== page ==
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How to choose a translation company

If you are shopping for translation service quotes, you know that there are many translation companies out there. How do you pick one? I realize this can be a daunting task, so I am going to kick off my sales shoes for a moment and put myself in yours. Although there are whole books devoted to this topic, I have listed five essential things you should inquire about when choosing who to trust for translation services:

Price: First things first, how much will this translation cost?
Translation companies can charge in a variety of ways: per page, per line, flat rate, etc. However, most companies charge by the word. Whether it is “the” or “antidisestablishmentarianism,” each word in a document is charged the same amount.

At first glance, this may not sound fair, but it remains one of the the most accurate ways to quantify how much text needs to be translated. (You can determine word count on MS Word by clicking “tools,” then “word count.”) In fact, being charged by the word can work to your advantage. If you have a document with 10,000 plus words, or if you know that you will have future translation work besides this project, inquire about volume discounts up front.

Per word rates differ depending on the target language as well. The rates for more commonly spoken languages such as Spanish or French are normally less than those for rare languages such as…oh, Sanskrit or your teenager’s text messages.

At this point, most of us would stop and make a decision on price alone. However as you’re comparing the bottom-line amounts for each translation quote, consider the additional factors I’ve outlined below so that you’ll know exactly what you’re paying for when you’re choosing a translation service:

Quality: Since most of us don’t speak another language fluently enough to know, how do we trust the translation we’re getting is any good? Research the following when reading a potential translation company’s materials, or simply ask:
How do you qualify your translators? It’s a good sign if a company requires a minimum number of years experience for their translators. Also, companies should have some way of assessing the quality of a translator’s work for accuracy. It’s good to have a second set of eyes to read the translation, so ask if the per word rate includes an editor or not. Are your translations guaranteed? If there’s a problem with the translation from the original text that I gave you, will you correct it free of charge?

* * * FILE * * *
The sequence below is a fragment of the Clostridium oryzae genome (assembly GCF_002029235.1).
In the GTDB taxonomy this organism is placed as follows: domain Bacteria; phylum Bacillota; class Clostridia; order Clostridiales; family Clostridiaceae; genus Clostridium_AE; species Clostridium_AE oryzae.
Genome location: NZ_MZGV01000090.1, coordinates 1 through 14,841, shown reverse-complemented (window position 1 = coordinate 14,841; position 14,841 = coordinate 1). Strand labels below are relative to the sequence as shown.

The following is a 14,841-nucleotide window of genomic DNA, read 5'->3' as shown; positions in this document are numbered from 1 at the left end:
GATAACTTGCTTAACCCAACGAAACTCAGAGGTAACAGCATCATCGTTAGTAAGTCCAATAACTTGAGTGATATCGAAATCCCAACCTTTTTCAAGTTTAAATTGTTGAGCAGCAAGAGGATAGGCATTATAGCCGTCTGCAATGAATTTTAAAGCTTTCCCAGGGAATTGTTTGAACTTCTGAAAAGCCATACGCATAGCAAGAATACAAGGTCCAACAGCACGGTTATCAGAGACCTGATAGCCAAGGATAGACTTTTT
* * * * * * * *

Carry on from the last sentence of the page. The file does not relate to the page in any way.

Speed: How fast can my document be translated? An average translator can translate around 2,000 words per day. If you have a large document that needs to be translated quickly, a translation company can put multiple translators on the project if it is a realistic deadline. Does your potential translation company have this capability?

Remember to ask whether you have to pay rush charges, which are usually anywhere from 25% to 100% of the standard rate. At this point you can assess whether or not the project really needs to be rushed.

Technology: Does your potential translation company use technology that will assist in decreasing the translation turnaround time while reducing the cost? This area really applies to larger projects. Large projects such as contracts or manuals can have terms, sentences, and blocks of text that can “repeat” itself throughout the document. Most translation companies have translation memory software (TMS) that will track repeat text. (Note: this does NOT mean translation software; only human translators should be used.)

Using TMS will reduce the time a translator takes to translate your document because they don’t need to translate the repeat text. Most firms will give repeat text discounts for repeat words charging up to half of the standard per word rate. If you have a large project, make sure to ask if repeat text applies to your project. If yes, make sure you get a discounted rate for repeat text!

Experience: Finally, how many years has this translation company been in business? Usually companies that have been around a while are there because they do good work. They’ve “been there, done that” regarding most translation projects. They’re more likely to guarantee their work because they have a reputation to uphold. Finally, they’re less likely to go out of business and lose your original translation files in case you need to go back and make revisions.

You get the point. Although it’s possible that you may pay a little more, an established translation company has more credibility than Captain Billy’s Bait n’ Translation Hut. If you wish to be assured of a company’s reputation, ask them for samples or references regarding past translation projects similar to yours.

Overall, these are the factors that you should look for when you are shopping for a translation company. Can you compare companies, go back, and ask for lower rates? Of course! All they can do is say no, right? Remember that a quality translation represents you, your office, and your company, so researching a translation company beyond its initial price is important. I hope you have found this information useful. Good luck!

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